Pizza may be symptomatic of many First World problems: 50% of Europe is overweight or obese and there is concern about hypertension, type 2 diabetes, stroke or certain cancers linked to nutrition.
So what do European politicians do? They set out to fund pizza science so that it still tastes great but is less likely to kill you instead of, you know, eating less pizza.
Don't get me wrong, I love capitalism. I have zero problem with Sugar Frosted Chocolate Bombs on Saturday morning cartoons or some guy from "The Sopranos" telling me women will like me more if I pour tequila from a bottle cap, and I have no problem with someone selling a healthier pizza. It just seems like there is an easier solution.
Over 2,000 years ago, gold- and silversmiths developed a variety of techniques, including using mercury like a glue to apply thin films of metals to statues and other objects.
They developed thin-film coating technology that is unrivaled by today's process for producing DVDs, solar cells, electronic devices and other products and used it on jewels, statues, amulets and more common objects. Workmen over 2000 years ago managed to make precious metal coatings as thin and adherent as possible, which not only saved expensive metals but improved resistance to wear caused from continued use and circulation.
Understanding these sophisticated metal-plating techniques from ancient times could help preserve priceless artistic and other treasures from the past.
Synthetic materials made from organic polymers, like polyurethane foams, usually burn very well due to their high carbon content. They not only burn easily; depending on their chemical composition they can produce toxic gases such as hydrogen cyanide or carbon monoxide.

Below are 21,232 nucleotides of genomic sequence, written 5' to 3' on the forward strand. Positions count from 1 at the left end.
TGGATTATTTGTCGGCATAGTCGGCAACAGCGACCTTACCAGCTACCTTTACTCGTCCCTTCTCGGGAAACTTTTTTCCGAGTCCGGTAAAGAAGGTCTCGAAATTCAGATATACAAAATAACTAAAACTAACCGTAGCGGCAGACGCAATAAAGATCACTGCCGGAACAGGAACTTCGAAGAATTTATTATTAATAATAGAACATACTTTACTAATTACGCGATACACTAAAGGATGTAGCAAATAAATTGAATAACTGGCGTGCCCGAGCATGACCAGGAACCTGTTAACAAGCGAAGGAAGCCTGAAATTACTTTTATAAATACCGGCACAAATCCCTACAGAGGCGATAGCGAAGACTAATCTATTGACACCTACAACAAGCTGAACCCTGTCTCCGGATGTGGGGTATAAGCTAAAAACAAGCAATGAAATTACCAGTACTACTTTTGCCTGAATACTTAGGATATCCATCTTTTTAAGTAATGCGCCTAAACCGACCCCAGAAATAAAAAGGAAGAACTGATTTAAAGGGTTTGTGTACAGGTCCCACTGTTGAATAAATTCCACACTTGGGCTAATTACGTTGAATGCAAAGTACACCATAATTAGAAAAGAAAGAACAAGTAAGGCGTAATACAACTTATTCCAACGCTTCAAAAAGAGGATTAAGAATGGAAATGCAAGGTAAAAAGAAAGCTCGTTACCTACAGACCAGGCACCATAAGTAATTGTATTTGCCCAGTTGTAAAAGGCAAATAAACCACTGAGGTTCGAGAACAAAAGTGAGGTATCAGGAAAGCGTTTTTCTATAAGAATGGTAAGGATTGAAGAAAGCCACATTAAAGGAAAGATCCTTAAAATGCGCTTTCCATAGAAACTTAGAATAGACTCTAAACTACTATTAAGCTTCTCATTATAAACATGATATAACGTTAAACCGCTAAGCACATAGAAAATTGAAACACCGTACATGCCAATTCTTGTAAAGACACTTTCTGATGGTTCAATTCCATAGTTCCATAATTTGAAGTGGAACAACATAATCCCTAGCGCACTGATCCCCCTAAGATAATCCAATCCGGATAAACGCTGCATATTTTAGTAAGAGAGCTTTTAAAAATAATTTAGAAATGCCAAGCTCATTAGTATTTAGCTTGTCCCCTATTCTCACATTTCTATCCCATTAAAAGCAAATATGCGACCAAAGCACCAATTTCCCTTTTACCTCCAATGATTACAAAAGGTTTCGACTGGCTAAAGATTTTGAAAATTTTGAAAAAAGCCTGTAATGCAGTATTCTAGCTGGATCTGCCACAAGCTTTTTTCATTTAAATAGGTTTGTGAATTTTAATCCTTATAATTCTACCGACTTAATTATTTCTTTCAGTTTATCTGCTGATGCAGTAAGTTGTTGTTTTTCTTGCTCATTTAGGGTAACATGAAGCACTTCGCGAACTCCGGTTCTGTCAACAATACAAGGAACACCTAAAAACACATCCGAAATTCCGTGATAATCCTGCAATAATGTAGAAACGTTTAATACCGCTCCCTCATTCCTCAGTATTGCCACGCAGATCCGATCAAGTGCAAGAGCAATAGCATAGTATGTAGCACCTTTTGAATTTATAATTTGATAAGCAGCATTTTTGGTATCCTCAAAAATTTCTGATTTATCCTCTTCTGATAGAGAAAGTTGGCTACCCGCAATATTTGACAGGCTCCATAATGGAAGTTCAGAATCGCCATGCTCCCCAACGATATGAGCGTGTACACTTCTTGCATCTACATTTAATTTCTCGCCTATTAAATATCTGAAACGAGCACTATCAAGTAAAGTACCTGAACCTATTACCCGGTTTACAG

Upholstered furniture and mattresses commonly use polyurethane foams so they have to be treated with flame retardants.
A family of molecules called TAML activators provide an environmentally friendly method for breaking down toxic compounds that contaminate water, including endocrine disruptors.
Standard atomic weights for chemical elements are not quite as constant as you might think - along with the speed of light and the attraction of gravity there are some exceptions. Hold on to your Newtonian hat and prepare for the possibility of elementary nuances.
A new drought-protecting chemical shows potential for crop protection during periods of dry weather.
A research team led by Sean Cutler, a plant cell biologist at the University of California, Riverside, has found a new drought-protecting chemical that shows high potential for becoming a powerful tool for crop protection in the new world of extreme weather.
Named “quinabactin” by the researchers, the chemical mimics a naturally occurring stress hormone in plants that helps the plants cope with drought conditions.
The American Chemical Society recently published its 2012 salary survey for Chemists and can be found here: http://www.acs.org/content/dam/acsorg/careers/salaries/surveys/salaries-2012.pdf
As Figuer 1 shows, the median salary for all (degree level) chemists took some serious hits during the recent recession:
Perhaps more importantly, by 2012 the median salary for Chemists was not only $1,300 less than 2008 but factoring in the effects of inflation the median salary for chemists was a full $7,900 less than in 2008.
Barnacles are a major problem for both small boats and large ships because they accumulate on the hulls and can reduce the fuel economy of a vessel by up to 40 per cent.
That means CO2 emissions rise accordingly.
Could you make an ancient beer using nothing but ancient tools?
Probably, if you know how to make beer anyway. But would it be authentic ancient beer? Archaeologists and brewmasters have been trying to make just that kind, sparing no effort to replicate a 5,000-year-old Sumerian beer using nothing more complex than clay jugs and a wooden spoon
It's the ultimate artisan brew.
Want to off someone but you are ethically against using anything made by Monsanto?